I did stop by the HandiQuilter booth and sat at a Sweet Sixteen for a few minutes, but I didn’t get to really experience the machine. This one has 16″ of throat space (thus the name).  The friendly salesman was trying to explain to me why I should go for a longarm instead. Having the machine perpendicular to the traditional domestic set-up was a little disorienting to me, as was the stitch regulator. This machine has M-sized bobbins.






Finally, I tried out the Pfaff Powerquilter 16.0.  This one is also perpendicular like the HQ, ad has 16″ throat space.  What I really liked about this set-up was that the table was completely adjustable.  As in, I test drove it standing up!  And it was surprisingly comfortable.  I really liked the idea of being able to vary your position easily when quilting for days on end. The Powerquilter uses M-size bobbins.

Neither the Handiquilter nor the Powerquilter list prices on their website, and the salespeople weren’t very forthcoming on prices either, but I think they each run somewhere around $5,000.

Now that I’ve tried a couple of machines, and learned a TON, I want to go back and try out all four again.  I’ve decided I’m not crazy about the stitch regulators.  After free-motion quilting on my home machine for years, I’ve learned to “quilt by ear”, and I vary my hand speed based on the sound of the motor speed.  So the machines with the stitch regulation kind of rev up unpredictably, and that threw me off when I was trying to sew on them. I’m sure I could get used to that with a lot of practice, but it seems simpler to skip the stitch regulation (especially since it costs about $1000 extra!)

I’m also trying to get more information on the Martelli Bella Sedere, and the Innova sitdown machine.  So I’ll definitely be keeping you posted as I learn more about the incredibly diverse world of midarms.

How about you?  Do you quilt on a midarm? Longarm?  Or are you shaking your head at the pure insanity of spending a small fortune on a sewing machine?

Happy Stitching!



Posted in Midarm Quilting Machines | 11 Comments

Two Gift Ideas for the Quilters on Your List

How are we approaching the holiday season already?  Seems like just yesterday was the first day of fall. . . Anyway, if your Black Friday plans include shopping, I wanted to share with you two fun new titles from That Patchwork Place that might be perfect for quilty friends.  (Disclaimer:  Martingale provided me with digital review copies of these books.  All opinions expressed below are my own.  All images in this post are courtesy of Martingale.)









First up, A Flair for Fabric, compiled by Linda Lum DeBono (one of my all-time favorite designers).  This book incorporates projects from fifteen Henry Glass fabric designers, with a huge assortment of styles and techniques.  You’ll find applique, piecing, quilts, a sewing caddy, a pillow and an aromatherapy bag.  Some of the projects have a modern feel, others are very traditional.  What sets this book apart, however, is the page that comes after most of the project instructions.  The designers explain ways to use the leftover fabrics (from a coordinated line), with other fabrics in your stash to create a new look.  The tips are so insightful, I found myself skipping to each of these pages to try and absorb all the information at once.  They even covered topics like blending traditional small prints (think Civil War reproduction fabrics) with batiks!  It looks gorgeous in the book, I’m going to have to try out their tips on my own stash before I’ll completely believe that possibility. All of the designers featured in this book donated their work so that the book’s royalties could go straight to the Red Cross and victims of Hurricane Sandy.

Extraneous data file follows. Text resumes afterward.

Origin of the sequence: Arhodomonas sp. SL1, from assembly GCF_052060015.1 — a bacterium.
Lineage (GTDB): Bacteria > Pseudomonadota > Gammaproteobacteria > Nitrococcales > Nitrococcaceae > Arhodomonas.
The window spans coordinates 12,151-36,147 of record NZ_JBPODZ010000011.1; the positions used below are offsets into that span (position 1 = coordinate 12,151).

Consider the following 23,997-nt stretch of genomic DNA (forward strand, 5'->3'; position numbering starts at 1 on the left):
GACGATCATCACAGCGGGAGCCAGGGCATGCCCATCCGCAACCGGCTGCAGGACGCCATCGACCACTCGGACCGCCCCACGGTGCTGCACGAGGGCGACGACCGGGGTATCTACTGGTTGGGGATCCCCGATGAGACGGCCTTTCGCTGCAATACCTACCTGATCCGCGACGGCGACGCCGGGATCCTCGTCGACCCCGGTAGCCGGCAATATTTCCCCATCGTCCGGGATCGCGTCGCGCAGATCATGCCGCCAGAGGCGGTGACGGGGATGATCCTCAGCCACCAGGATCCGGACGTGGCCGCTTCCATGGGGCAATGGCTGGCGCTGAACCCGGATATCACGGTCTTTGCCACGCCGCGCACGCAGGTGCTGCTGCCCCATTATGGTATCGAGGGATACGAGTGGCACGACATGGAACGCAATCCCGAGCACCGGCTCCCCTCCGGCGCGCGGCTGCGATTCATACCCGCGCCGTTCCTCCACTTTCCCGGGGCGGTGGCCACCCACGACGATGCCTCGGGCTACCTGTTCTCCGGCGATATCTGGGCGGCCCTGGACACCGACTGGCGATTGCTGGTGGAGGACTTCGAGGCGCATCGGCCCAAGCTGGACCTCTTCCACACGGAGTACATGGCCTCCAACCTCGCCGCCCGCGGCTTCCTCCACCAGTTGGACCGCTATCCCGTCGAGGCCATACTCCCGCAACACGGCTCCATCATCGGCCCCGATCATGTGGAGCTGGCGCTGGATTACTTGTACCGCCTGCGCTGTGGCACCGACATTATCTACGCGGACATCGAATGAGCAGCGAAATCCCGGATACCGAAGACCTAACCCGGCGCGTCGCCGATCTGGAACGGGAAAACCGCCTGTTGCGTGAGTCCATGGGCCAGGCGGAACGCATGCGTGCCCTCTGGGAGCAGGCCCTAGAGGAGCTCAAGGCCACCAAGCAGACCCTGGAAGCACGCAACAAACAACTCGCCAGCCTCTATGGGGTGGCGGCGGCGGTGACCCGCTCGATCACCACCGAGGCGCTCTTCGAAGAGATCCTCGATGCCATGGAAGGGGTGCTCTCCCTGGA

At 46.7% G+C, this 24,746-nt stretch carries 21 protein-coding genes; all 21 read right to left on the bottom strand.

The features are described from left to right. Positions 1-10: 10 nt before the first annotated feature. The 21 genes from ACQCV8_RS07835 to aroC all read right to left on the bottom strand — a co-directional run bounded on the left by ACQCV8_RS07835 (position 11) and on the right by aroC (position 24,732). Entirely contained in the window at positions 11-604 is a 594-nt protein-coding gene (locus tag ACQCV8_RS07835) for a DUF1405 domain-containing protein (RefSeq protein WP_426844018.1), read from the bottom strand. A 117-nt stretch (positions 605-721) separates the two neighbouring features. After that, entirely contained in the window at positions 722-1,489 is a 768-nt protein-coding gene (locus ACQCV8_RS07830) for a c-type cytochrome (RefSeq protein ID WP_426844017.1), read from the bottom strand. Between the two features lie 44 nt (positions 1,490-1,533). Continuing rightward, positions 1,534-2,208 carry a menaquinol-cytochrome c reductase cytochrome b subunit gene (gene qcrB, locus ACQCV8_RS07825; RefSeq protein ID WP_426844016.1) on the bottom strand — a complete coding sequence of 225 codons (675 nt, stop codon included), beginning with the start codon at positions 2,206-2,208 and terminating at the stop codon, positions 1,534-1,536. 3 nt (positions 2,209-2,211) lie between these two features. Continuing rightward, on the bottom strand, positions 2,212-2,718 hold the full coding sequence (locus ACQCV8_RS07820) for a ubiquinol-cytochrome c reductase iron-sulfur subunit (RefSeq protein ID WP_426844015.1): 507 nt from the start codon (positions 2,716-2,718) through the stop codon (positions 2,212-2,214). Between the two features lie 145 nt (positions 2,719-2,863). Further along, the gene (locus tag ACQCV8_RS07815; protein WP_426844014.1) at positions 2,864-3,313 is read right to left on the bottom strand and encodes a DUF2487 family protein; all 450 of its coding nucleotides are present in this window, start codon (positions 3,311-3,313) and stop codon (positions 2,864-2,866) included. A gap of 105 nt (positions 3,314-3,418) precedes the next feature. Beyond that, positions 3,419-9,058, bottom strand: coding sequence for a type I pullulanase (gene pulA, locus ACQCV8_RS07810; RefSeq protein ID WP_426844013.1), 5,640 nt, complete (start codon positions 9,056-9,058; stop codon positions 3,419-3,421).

3rds B1255_Flair_for_Fabric_CC.indd








I think the tips alone make this book a good addition to a quilting reference library, but I’m also planning to make the cute quilting caddy!










Secondly, I’d like to share Free-Motion Quilting for Beginners by Molly Hanson with you.  If you’ve been around my blog for awhile, you know I’ve reviewed a LOT of beginning quilting books.  No matter how many of them I read, I always learn something new.  This one is no exception.  If this is your first free-motion book, you’ll find all the traditional basics, like tension, supplies, correct posture, and basic designs.  However, quilters of all skill levels will find something new in the project section.  Instead of saying “practice this technique on a scrap quilt sandwich”, she turns each practice piece into something functional- a make-up bag, a small tote, a zipper pouch.  So even if your first ventures into free-motion quilting aren’t perfect, you can still practice on pretty fabric and create something useful. I typically keep several practice pieces by my machine to “warm-up” on before I start an actual quilt.  Being able to turn those pieces into something I can use around the house is like a two-for-one deal!

Final B1278 Free-Motion Quilting for Beginners.indd






I hope your Thanksgiving is full of blessings and some good time to sew.  I’m looking forward to visiting with family and stitching a whole box full of hexies!


Posted in Book Reviews | 2 Comments